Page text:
Wednesday, 16 April 2008


Post 28: Lolo Ramon's Story

If I would be asked of things I remember most about my grandmother, it would be her tapey(rice wine), her childhood memories, her cooking and her great faith in God.

Back when I was eleven years old, My Lola Meding found me sited on the bench near the "dalikan" or "pugon" (where to cook making use of fire-woods) as she enters her kitchen backdoor. She just came from helping my dad in putting the chickens into their cages. She also made sure that my dad had sent all of us kids to go and play elsewhere away from her house.

"Ngantoy wada ka dyay"(why are you here)?", she calmly asked. I was expecting her to get angry at me for sneaking into her kitchen when I was suppose to be with my sisters. I didn't answer but stubbornly sat there and firmly showed her I'm not lifting my butt away from her bench. "I-aagit mo ngarud"(be quiet) and just watch she told me as she added more wood into the fire.

After neatly tucking in her hair into her knitted brown cap, Lola started to boil the red rice for the "tapey"(rice wine) she's going to make. It is for the canao (a traditional Igorot feast) we're soon going to have. This specific traditional feast we call "panayaw" is for my Mama who just died few months ago. Its our way of having our "babang luksa" (end of mourning) where we butcher pigs, cows or carabaos. The highlight would be for our departed to have "tayaw" (Igorot dance) performed by any of the immediate family. It is our belief that in doing the "panayaw", we're helping our newly departed's soul cross over into the next life.

When the red rice almost lost all it's water, my grandma poured it into the "bigao"( winnowing basket-tray ) to cool down. She then sprinkled the pounded "bubod"(local yeast)on it and mixed it thoroughly with his two big wooden ladles before the rice finally lost all it's heat. Then she covered the mixture with the banana leaves she had soften earlier by burning it a little directly into the fire. When all was set, she brought all the "bigao" inside the spare room where it was cool and dry. After four days, she will fill all the "coli"(jars) with the "sinaig"(the mixture:3 to 5 days old ) and seal it tightly to ferment further. After two months, these would be opened serving as our wine for the said Canao.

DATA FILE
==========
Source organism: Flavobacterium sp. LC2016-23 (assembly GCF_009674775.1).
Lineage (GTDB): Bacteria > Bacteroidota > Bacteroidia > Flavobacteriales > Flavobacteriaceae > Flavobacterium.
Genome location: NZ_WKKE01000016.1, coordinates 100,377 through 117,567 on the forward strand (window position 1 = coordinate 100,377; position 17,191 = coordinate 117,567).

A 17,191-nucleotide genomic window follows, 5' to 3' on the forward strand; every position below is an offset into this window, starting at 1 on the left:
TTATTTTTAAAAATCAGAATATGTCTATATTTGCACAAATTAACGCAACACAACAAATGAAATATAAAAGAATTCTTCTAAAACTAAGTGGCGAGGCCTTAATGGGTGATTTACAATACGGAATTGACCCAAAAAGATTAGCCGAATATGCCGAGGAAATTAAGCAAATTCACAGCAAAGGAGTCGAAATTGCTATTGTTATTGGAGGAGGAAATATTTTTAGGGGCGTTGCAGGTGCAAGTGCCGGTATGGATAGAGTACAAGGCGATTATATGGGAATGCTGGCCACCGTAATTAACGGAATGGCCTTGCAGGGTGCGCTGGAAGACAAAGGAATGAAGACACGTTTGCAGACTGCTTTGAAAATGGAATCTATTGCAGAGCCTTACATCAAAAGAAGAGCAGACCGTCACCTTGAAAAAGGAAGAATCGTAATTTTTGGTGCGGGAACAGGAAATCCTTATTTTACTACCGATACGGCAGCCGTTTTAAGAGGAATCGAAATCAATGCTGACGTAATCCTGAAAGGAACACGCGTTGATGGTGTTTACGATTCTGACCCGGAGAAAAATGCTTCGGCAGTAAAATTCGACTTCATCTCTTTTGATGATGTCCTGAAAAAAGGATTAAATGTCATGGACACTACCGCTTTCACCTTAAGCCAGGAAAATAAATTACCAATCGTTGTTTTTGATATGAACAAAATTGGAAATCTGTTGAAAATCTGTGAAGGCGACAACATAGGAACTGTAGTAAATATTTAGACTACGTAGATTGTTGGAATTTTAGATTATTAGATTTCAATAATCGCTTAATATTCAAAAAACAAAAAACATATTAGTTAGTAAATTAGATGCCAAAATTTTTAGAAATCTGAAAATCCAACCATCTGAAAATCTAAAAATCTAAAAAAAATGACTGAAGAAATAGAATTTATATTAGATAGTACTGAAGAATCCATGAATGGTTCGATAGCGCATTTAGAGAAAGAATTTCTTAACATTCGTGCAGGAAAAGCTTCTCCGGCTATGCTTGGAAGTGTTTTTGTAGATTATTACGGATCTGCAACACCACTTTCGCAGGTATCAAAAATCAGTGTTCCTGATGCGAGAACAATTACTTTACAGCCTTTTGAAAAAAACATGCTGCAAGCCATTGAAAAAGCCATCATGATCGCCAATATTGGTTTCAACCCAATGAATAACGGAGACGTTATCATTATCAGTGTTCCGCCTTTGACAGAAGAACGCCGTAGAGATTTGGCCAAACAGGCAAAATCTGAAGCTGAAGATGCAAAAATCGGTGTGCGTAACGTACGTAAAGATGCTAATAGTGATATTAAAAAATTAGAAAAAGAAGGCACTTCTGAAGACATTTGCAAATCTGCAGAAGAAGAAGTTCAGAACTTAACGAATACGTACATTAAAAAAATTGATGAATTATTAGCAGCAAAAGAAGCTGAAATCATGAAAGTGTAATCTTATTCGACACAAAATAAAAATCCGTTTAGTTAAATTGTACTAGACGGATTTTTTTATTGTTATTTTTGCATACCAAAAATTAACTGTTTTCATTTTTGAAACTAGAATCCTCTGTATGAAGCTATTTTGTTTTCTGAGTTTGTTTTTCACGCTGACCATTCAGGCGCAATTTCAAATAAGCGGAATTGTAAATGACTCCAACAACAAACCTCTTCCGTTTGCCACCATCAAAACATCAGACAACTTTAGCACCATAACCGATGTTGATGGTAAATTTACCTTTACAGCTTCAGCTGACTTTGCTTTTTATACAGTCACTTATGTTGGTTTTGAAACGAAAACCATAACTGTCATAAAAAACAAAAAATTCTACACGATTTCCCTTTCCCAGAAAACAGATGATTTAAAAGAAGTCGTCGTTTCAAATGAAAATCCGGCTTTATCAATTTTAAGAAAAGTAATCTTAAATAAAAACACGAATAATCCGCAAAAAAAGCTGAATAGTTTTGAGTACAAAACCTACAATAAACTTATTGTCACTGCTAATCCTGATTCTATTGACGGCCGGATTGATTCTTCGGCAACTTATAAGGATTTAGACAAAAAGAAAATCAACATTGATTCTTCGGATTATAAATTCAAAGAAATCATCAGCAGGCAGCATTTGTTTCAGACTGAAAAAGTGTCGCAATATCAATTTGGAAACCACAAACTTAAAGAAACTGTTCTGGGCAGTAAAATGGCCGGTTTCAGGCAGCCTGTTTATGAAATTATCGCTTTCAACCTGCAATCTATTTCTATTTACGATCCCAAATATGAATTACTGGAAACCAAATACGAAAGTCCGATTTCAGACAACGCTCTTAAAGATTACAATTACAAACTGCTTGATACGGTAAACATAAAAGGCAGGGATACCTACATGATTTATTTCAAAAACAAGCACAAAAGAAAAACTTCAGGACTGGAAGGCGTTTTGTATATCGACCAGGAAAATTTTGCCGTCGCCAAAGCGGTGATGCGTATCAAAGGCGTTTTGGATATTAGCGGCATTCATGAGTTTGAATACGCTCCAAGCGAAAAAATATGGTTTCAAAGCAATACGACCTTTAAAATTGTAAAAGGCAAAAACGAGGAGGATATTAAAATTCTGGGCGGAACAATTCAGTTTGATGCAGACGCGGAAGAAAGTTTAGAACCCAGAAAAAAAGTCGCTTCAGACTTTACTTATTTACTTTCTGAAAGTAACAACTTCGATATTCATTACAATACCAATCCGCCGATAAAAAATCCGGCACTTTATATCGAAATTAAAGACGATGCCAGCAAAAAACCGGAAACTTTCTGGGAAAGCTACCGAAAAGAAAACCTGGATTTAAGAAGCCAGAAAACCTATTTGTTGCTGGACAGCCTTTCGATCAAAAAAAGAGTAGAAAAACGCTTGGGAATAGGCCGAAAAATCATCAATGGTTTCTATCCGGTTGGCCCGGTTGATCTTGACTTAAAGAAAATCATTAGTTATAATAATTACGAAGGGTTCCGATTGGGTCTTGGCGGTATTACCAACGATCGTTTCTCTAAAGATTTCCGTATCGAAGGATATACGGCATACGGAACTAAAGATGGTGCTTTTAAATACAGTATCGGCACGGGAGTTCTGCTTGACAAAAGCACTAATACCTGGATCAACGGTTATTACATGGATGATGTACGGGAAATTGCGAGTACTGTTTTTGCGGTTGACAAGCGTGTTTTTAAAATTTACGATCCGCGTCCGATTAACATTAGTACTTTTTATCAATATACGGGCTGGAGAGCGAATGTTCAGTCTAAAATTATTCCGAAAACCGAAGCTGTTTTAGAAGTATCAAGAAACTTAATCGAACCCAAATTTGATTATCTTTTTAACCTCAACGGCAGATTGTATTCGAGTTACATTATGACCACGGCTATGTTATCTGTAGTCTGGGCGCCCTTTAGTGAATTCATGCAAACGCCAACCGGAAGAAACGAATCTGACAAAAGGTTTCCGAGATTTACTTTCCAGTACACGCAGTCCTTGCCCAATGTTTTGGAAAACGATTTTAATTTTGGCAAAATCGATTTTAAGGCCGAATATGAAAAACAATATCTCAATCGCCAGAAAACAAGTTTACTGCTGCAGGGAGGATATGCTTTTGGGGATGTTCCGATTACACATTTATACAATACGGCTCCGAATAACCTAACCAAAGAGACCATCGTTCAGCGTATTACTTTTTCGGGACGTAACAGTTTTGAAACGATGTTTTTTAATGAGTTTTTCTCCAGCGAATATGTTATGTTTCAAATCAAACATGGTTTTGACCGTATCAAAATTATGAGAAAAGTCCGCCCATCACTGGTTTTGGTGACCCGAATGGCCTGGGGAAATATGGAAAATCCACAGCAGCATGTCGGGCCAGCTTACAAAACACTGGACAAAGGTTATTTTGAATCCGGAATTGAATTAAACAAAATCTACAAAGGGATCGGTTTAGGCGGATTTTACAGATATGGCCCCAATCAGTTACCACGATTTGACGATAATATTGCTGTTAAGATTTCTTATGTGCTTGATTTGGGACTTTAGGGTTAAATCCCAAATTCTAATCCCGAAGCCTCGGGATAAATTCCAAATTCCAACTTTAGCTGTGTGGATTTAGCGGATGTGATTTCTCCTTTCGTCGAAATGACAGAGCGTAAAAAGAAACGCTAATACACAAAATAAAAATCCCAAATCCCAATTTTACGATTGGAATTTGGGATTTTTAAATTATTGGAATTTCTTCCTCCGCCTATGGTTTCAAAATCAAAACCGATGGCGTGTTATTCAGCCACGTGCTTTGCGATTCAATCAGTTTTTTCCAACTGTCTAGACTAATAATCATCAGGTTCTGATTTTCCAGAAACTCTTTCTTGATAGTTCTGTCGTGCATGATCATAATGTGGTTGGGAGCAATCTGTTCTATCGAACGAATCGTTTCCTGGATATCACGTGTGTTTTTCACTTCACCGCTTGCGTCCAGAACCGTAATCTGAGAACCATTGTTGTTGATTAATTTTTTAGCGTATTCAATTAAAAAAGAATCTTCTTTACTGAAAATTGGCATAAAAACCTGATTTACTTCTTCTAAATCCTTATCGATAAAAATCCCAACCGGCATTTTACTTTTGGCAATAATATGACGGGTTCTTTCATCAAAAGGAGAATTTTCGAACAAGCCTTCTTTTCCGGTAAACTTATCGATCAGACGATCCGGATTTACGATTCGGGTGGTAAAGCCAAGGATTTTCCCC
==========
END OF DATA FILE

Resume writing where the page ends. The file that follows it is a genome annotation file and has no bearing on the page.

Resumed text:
When she came back from the room where she stored the "bigao", I asked her, "Ngantoy kailangan yu a ikulong idama manok?" (Why do you have to cage all the chickens?). She explained that no one must fight, animals and people alike nor make some loud noises when she's making the rice wine so that when during the canao, there will no fights and all would be serene.

My father also added during my last call yesterday that during the tapey making, there should be no love making for the chicken nor dogs. And for the house hold members, no sex till the "coli" is sealed. It is an old belief that when this is not followed, any spouse member of the household might commit adultery.



Why is it that when it comes to Lolas, we always remember at least one kind of food :)


Ciao Tahn,

Food power (lol)! That's their simple smooth way of bribing. They know it works all the time.


i also remember my lola blowing on our stone oven to start a fire :D

KK aka Tina

wow! I haven't had the chance to meet my Igorot side grandma. I missed out alot on my father side and never learned how to make Tapey. I wished I was able to learn how to make it. Made me want to have some Tapey now. Do you know how to make it Lovelyn? I'm kicking myself for not having any the last time I went.

So interesting to learn that animals and people have to behave themselves while the wine is being made.

bill bilig

Very interesting about the silence thing. I would have never thought that it has significance like that.

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